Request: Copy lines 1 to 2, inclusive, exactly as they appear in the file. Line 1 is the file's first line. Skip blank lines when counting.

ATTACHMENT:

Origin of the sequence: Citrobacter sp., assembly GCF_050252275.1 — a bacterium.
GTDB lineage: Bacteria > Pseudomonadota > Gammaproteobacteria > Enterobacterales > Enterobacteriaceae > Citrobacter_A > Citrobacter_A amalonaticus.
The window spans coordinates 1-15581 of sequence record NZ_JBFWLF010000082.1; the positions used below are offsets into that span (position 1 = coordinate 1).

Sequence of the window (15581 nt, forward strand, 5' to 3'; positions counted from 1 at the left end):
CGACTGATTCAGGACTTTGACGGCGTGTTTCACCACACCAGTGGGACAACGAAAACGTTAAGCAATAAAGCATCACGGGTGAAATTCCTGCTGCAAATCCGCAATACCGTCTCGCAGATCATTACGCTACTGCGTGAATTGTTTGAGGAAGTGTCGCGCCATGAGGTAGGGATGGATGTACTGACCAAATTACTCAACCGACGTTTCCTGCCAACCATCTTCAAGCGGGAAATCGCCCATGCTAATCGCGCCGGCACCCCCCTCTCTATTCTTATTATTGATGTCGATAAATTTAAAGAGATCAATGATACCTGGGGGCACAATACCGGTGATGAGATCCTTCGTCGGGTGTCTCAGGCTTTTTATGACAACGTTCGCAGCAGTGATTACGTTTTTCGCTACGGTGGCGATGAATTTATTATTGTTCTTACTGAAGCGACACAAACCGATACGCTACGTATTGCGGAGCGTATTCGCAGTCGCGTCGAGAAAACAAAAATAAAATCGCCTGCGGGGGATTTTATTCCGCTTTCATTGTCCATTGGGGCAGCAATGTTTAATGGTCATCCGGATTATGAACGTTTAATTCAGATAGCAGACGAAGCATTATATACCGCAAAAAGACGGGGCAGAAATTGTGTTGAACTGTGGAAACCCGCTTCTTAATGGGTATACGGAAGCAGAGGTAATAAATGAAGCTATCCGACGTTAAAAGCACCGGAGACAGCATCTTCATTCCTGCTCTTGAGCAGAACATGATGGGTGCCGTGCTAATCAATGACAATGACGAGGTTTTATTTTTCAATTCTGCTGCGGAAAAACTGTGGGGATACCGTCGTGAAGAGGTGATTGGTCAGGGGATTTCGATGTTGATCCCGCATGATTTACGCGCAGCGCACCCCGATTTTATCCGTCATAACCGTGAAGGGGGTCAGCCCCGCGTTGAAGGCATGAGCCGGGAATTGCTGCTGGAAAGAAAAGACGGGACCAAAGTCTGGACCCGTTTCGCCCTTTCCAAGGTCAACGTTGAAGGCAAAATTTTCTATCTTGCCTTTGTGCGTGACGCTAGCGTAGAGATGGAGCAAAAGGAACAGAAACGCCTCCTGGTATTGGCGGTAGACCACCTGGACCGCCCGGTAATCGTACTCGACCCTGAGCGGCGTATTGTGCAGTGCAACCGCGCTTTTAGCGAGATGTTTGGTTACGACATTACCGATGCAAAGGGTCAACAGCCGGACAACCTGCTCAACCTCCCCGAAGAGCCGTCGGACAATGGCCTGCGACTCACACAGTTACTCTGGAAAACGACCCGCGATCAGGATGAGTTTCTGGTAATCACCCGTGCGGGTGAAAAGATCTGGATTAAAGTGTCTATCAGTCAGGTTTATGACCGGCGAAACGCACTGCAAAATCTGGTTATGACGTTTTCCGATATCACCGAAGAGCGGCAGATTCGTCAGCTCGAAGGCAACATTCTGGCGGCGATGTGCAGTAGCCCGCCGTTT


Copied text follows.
Origin of the sequence: Citrobacter sp., assembly GCF_050252275.1 — a bacterium.
GTDB lineage: Bacteria > Pseudomonadota > Gammaproteobacteria > Enterobacterales > Enterobacteriaceae > Citrobacter_A > Citrobacter_A amalonaticus.